Bill Murray sings “Take Me Out to the Ball Game” as Daffy Duck

I certainly wouldn’t call this my favorite rendition of our pastime’s anthem, but it’s an entertaining one to watch all the same.  Bill Murray at Wrigley Field during Game 3 of the 2016 World Series, singing like Daffy Duck (or Sylvester Cat?).

 

murray

Amazon

 


Ken Burns’s Baseball: The Second Inning

 

Gushing with patriotism, the Second Inning of Baseball: A Film by Ken Burns begins with proclamations of the game of baseball being America’s “safety valve” and a montage of old baseball photos being scrolled to the sound of the national anthem and a spoken list of various American accomplishments during the early twentieth century.

Not all was perfect in the country, however, as Burns also points to an increase in racism across America, the growth of tenements, and a decline in baseball’s popularity.  As it always does, however, baseball managed to recover.  It was a time when small ball dominated the style of play, and pitchers like Christy Mathewson, “Three Finger” Brown, and Walter Johnson became legends on the mound.

Major league baseball entered the twentieth century in trouble, beset by declining attendance, rowdyism, unhappy players, and feuding, greedy club owners, but then divided itself in two, cleaned itself up, and succeeded beyond anyone’s wildest dreams. The World Series began, and season after season more than five million fans filled stadiums to see their heroes play, and countless millions more, who had never been lucky enough to watch them in person, followed their every move in the sports pages.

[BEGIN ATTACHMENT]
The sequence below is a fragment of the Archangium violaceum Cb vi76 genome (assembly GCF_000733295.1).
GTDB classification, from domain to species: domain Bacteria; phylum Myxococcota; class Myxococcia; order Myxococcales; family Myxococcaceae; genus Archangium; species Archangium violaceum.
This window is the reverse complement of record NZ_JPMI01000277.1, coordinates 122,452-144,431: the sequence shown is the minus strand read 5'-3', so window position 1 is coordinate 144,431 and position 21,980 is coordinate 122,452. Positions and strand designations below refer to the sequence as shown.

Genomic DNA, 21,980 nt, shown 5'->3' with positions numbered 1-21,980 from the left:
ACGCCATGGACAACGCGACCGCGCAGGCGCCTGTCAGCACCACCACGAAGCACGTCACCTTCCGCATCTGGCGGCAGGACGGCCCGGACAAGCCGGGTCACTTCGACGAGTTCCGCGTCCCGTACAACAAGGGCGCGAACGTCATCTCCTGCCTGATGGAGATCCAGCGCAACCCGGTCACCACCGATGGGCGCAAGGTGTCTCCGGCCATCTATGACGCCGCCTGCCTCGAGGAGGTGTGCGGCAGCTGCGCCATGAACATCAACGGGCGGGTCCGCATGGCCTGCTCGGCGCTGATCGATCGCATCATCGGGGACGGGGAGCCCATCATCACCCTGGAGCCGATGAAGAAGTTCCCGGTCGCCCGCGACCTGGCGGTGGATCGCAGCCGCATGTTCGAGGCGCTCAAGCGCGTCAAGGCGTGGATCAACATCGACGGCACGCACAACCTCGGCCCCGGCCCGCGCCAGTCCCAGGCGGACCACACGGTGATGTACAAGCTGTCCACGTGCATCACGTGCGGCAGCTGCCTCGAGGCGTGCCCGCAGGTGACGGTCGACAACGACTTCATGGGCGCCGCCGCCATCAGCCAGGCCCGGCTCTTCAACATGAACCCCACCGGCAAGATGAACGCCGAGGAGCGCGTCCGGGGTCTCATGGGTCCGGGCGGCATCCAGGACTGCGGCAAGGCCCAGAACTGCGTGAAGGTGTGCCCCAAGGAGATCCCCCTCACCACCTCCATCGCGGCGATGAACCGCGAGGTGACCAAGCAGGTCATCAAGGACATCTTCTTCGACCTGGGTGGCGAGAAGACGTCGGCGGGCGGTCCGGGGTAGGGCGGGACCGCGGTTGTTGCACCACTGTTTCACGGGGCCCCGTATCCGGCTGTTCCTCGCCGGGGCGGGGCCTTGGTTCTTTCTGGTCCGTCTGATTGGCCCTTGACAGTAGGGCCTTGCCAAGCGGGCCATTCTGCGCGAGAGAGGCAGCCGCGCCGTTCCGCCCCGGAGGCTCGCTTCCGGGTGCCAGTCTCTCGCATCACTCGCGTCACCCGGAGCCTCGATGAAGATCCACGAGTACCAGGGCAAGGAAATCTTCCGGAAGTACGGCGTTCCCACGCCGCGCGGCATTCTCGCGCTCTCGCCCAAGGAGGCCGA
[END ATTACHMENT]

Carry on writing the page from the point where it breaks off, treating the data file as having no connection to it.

In part two of this documentary series, we see the rise of players like Honus Wagner and Ty Cobb, two of the most diametrically different players as the game has ever seen.  We meet player-manager John McGraw, who approached the game with a furious kind of passion recognized throughout baseball.  The “Christian Gentleman,” Christy Mathewson, also appeared on the scene playing for McGraw, and his precise pitching captured the attention of teams and fans across America.  Together, Mathewson and McGraw’s Giants dominated the sport.

2nd inningWe also see the rise of Ban Johnson and the American League.  The National Agreement brought peace between the new AL and the older National League, though the reserve clause remained intact, leaving ballplayers themselves with no voice in the administrative side of the game.  And to no one’s surprise, I’m sure, overpriced concessions have been a staple of ballparks since the game became a business.  This time period saw the introduction of hot dogs, served to fans in buns to allow them to hold them while watching baseball.

Once again, we see descriptions of racism in baseball followed closely by an update on the life of Branch Rickey.  Burns hints at the impact of seeing discrimination on Rickey’s views.  Later in this disc, there is a more in-depth discussion of black baseball, including the creation of the Negro Leagues led by Rube Foster.  The documentary also introduces (though it really doesn’t dive much into) the concept of “bloomer girls,” women playing baseball during this time period.